The International Tennis Hall of Fame is celebrating Black History Month with two new education initiatives that highlight the roles of Black tennis athletes in history and culture.
As part of the ITHF’s ongoing initiative to educate and spotlight Black tennis history, fans can now explore 16 new additions to the digital exhibit Breaking Boundaries in Black Tennis. The ITHF is additionally partnering with the National Archives and National Archives Foundation to host a lecture with Professor Ashley Brown to discuss her book Serving Herself: The Life and Times of Althea Gibson.
In 2022, Gibson’s official biography “I Always Wanted To Be Somebody” was re-released by New Chapter Press and can be purchased or downloaded here: https://www.amazon.com/Althea-Gibson-Always-Wanted-Somebody/dp/1937559971/ref=sr_1_1?crid=2P6I1KGMZ7VWG&keywords=I+always+wanted+to+be+somebody&qid=1675264731&sprefix=i+always+wanted+to+be+somebody%2Caps%2C112&sr=8-1
New Additions to Breaking Boundaries in Black Tennis Featured Throughout February. Launched in February 2022, the digital exhibit Breaking Boundaries highlights the breakthroughs, evolution, and impact of Black tennis players and contributors globally. Fans can browse the interactive globe online at breakingboundaries.tennisfame.com to explore these individuals’ on-court achievements and lasting impacts on the sport.
In the past year, fans have submitted their suggestions for noteworthy additions to the ever-evolving exhibit. Following review by the ITHF’s Black History Committee, several fan submissions have been added along with the committee’s selections.
The 16 additions for 2023 include current stars such as American Frances Tiafoe and Kenya’s Angella Okutoyi, alongside American legends like administrator Rodney Harmon, WTA champion Renee Blount and former Netherlands Davis Cup captain Stanley Franker.
“The International Tennis Hall of Fame is excited to recognize these new additions to Breaking Boundaries,” said Katrina Adams, chair of the ITHF’s Black Tennis History Committee. “Through this exhibit, the ITHF is doing vital work in preserving these individuals’ history, and sharing their stories of inspiration with the next generation. We are grateful for the tremendous reception and many fan submissions to Breaking Boundaries in the past year.”
In collaboration with the National Archives and National Archives Foundation, the ITHF will host Professor Ashley Brown to discuss her new book Serving Herself: The Life and Times of Althea Gibson on Monday, February 27.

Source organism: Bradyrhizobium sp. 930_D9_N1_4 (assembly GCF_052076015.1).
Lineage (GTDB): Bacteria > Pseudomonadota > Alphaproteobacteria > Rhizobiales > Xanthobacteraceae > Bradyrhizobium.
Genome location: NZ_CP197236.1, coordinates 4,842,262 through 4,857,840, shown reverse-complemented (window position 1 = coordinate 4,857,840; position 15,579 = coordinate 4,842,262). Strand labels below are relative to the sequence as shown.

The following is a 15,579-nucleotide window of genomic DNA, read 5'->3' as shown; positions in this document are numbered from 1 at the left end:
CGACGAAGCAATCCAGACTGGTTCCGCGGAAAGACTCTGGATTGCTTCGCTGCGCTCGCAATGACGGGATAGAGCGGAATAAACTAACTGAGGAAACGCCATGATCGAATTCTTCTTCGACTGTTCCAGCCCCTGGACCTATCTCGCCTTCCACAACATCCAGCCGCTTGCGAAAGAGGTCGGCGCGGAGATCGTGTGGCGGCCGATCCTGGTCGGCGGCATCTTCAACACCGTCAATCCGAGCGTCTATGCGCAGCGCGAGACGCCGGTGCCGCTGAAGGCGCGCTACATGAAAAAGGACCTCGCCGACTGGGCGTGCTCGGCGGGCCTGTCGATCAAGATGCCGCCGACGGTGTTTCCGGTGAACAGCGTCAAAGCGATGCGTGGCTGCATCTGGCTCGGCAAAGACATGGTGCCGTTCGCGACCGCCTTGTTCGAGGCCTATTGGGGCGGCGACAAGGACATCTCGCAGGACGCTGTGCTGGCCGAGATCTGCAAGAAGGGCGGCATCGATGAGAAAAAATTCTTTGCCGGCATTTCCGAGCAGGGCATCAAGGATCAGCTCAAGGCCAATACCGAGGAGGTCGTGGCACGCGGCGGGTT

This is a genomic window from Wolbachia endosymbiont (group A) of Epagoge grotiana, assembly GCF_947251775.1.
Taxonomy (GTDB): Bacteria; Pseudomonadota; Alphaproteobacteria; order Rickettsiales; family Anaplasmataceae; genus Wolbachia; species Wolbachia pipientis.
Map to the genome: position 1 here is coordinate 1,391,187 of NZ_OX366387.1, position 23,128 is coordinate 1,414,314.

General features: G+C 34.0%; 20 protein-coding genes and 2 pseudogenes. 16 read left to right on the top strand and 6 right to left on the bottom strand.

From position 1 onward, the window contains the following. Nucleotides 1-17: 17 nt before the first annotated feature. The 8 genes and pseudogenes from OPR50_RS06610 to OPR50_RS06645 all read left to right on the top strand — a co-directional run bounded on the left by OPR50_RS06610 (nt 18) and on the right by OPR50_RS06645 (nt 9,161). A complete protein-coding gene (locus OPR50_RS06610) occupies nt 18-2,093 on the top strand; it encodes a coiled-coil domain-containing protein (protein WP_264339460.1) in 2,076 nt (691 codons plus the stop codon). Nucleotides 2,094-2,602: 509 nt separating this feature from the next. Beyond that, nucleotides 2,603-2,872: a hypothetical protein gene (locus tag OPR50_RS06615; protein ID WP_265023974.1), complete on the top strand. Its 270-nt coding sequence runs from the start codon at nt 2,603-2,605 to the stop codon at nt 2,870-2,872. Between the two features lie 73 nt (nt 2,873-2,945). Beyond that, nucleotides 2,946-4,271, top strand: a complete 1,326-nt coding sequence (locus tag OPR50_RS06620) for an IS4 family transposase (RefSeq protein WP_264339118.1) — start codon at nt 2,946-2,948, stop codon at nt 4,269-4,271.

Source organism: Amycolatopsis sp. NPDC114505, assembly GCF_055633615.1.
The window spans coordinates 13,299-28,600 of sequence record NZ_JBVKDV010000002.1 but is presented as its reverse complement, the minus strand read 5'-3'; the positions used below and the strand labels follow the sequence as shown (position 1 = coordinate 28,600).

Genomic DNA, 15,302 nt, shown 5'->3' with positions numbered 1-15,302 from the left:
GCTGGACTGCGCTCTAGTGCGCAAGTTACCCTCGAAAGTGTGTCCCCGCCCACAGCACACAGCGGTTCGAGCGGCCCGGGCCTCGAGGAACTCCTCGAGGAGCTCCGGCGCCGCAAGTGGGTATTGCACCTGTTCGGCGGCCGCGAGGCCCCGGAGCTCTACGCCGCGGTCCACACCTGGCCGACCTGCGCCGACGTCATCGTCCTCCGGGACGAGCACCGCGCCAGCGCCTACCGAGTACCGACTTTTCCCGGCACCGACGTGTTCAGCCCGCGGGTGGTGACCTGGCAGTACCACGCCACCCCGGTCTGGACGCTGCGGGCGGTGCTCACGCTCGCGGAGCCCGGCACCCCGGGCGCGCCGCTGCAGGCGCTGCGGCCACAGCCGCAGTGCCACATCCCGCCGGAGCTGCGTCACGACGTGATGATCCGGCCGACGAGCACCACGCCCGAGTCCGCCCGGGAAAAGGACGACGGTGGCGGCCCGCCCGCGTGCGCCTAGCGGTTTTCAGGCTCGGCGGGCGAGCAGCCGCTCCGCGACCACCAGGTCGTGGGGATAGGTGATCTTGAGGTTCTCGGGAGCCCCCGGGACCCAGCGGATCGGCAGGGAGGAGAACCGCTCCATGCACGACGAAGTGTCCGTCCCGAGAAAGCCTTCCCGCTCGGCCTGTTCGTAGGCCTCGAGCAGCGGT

The event will be held in the International Tennis Hall of Fame museum’s USTA Wing, with tickets on sale now for $26 at tennisfame.com/serving-herself-lecture. Attendees are encouraged to participate in a reception with light food and beverage starting at 6:00 p.m., followed by a lecture and book signing. The lecture will also be streamed live by the National Archives.
In her comprehensive biography, Brown narrates the public career and private struggles of Hall of Famer Althea Gibson. From her start playing paddle tennis on the streets of Harlem as a teenager to her 11 Grand Slam titles to her professional golf career, Gibson became the most accomplished Black sportswoman of the mid-twentieth century. In her unprecedented athletic career, she was the first African-American to win titles at Wimbledon, and what is now known as the French Open and US Open.
Based on extensive archival work and oral histories, Serving Herself sets Gibson’s life and choices against the backdrop of the Great Migration, Jim Crow racism, the integration of American sports, the civil rights movement, the Cold War and second wave feminism.
Ashley Brown is currently an Assistant Professor and Allan H. Selig Chair in the History of Sport and Society at the University of Wisconsin-Madison. Professor Brown’s article “Swinging for the State Department: American Women Tennis Players in Diplomatic Goodwill Tours, 1941-1959” was honored by the North American Society for Sport History in 2015 and was subsequently published in the Journal of Sport History. The Journal of African American History has also published her scholarship.